Several local hit-and-run cases remain unsolved

EVERETT — On average, a pedestrian is killed by a car or truck every two hours in the United States.

In a fifth of those cases, the driver keeps going.

Some are caught; others not.

The latter cases haunt families and frustrate detectives.

Between 2008 and 2012 in Washington state, there were 22 hit-and-run fatalities without a suspect, according to a state Traffic Safety Commission report.

In Snohomish County, several hit-and-run fatality cases remain unsolved.

In Everett, collision investigation detectives continue to look for answers after an early morning crash killed James Martin Mahood, 53, near Union Slough on Highway 529 on Feb. 22.

Detectives believe he was hit by a dark gray, early 2000s model Chrysler or Dodge. The vehicle’s right front headlight assembly was damaged.

Police are hoping someone — either the driver or an acquaintance — will come forward with information.

“I would think that somebody somewhere knows something,” Everett police officer Aaron Snell said.

The crash occurred around 3:30 a.m. along the southbound lanes of Highway 529. Mahood died at the scene.

Less than a month before, Diana Martinka, 53, was hit in the 200 block of 128th Street SW. She died at a Seattle hospital.

The crash was reported around 7:40 p.m. Jan. 26.

The vehicle that struck the Ferndale woman would have had front-end damage. Witnesses reported the driver got out of the car to retrieve the mirror that was broken off, said Sgt. Andy Kahler, of the sheriff’s office Collision Investigation Unit. Scant other physical evidence was left at the scene.

Martinka was not in the crosswalk when she was hit. Witnesses said the driver was a man.

The make and model of the vehicle are unknown. It is believed to be a white car.

“The case was closed due to lack of suspect leads,” sheriff’s office spokeswoman Shari Ireton said. “With any new information, the case will be reopened.”

Anyone with information is asked to call the sheriff’s office at 425-388-3845.

In all hit-and-run cases, the goal is the same, Kahler said.

“We need closure for the family and to hold whoever is responsible accountable,” he said.

More than two years later, a hit-and-run investigation has stalled in Monroe.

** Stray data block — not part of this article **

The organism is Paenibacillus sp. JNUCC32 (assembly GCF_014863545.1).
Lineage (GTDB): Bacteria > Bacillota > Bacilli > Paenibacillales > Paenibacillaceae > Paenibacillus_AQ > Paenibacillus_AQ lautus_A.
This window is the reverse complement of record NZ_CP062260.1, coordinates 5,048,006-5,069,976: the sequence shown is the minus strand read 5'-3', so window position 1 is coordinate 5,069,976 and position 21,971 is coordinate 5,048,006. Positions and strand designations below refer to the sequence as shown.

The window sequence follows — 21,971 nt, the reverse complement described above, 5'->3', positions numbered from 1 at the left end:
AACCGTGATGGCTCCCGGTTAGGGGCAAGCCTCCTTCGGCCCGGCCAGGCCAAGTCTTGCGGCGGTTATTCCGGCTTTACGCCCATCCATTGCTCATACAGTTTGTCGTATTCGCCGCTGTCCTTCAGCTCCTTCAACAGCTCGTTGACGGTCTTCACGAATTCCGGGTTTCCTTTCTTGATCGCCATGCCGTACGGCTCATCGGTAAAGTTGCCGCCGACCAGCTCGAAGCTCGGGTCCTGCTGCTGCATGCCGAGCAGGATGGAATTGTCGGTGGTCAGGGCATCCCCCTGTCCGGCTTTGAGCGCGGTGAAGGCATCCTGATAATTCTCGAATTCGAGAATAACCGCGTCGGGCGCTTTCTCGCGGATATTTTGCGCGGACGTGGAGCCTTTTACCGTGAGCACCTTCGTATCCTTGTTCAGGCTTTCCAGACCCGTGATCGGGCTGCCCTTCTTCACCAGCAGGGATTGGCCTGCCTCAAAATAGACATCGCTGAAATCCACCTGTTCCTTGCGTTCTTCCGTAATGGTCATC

In that case, Debbrah Marie Pesce, 53, was struck and killed in December 2012 while riding a bike near the intersection of Old Owen Road and U.S. 2. The driver was in what appeared to be a 1990s-era Ford F-series pickup. It was white with a horizontal green or blue stripe on the side.

Witnesses told police that a pickup had been stopped behind another vehicle along U.S. 2. and the truck apparently went around the stopped vehicle and hit Pesce before fleeing east toward Sultan. Investigators believe two other drivers also struck Pesce as they headed through the intersection. Those drivers stopped and remained at the scene.

“We have had no activity on the Pesce case since February of 2014,” said Debbie Willis, a Monroe Police Department spokeswoman. “Many hours were spent following leads on the suspect pickup that was believed to be involved in this collision and the officers were not able to find the vehicle.”

Another high-profile hit-and-run occurred in 2009. It remains unsolved.

Heather Nicole Trickler, 15, had been walking along the U.S. 2 trestle late on a Saturday night when she was struck. Witnesses said they saw someone stop their vehicle near the Homeacres Road exit in the eastbound lanes around 10 p.m., get out to look around, then drive off.

Trickler’s body was found two days later.

Washington State Patrol investigators believe the vehicle that hit the girl could be a bluish-green General Motors model made between 1994 and 1999. They said the car likely had significant damage to the passenger side, possibly including a missing headlamp, antenna and side mirror.

Eric Stevick: 425-339-3446; stevick@heraldnet.com.

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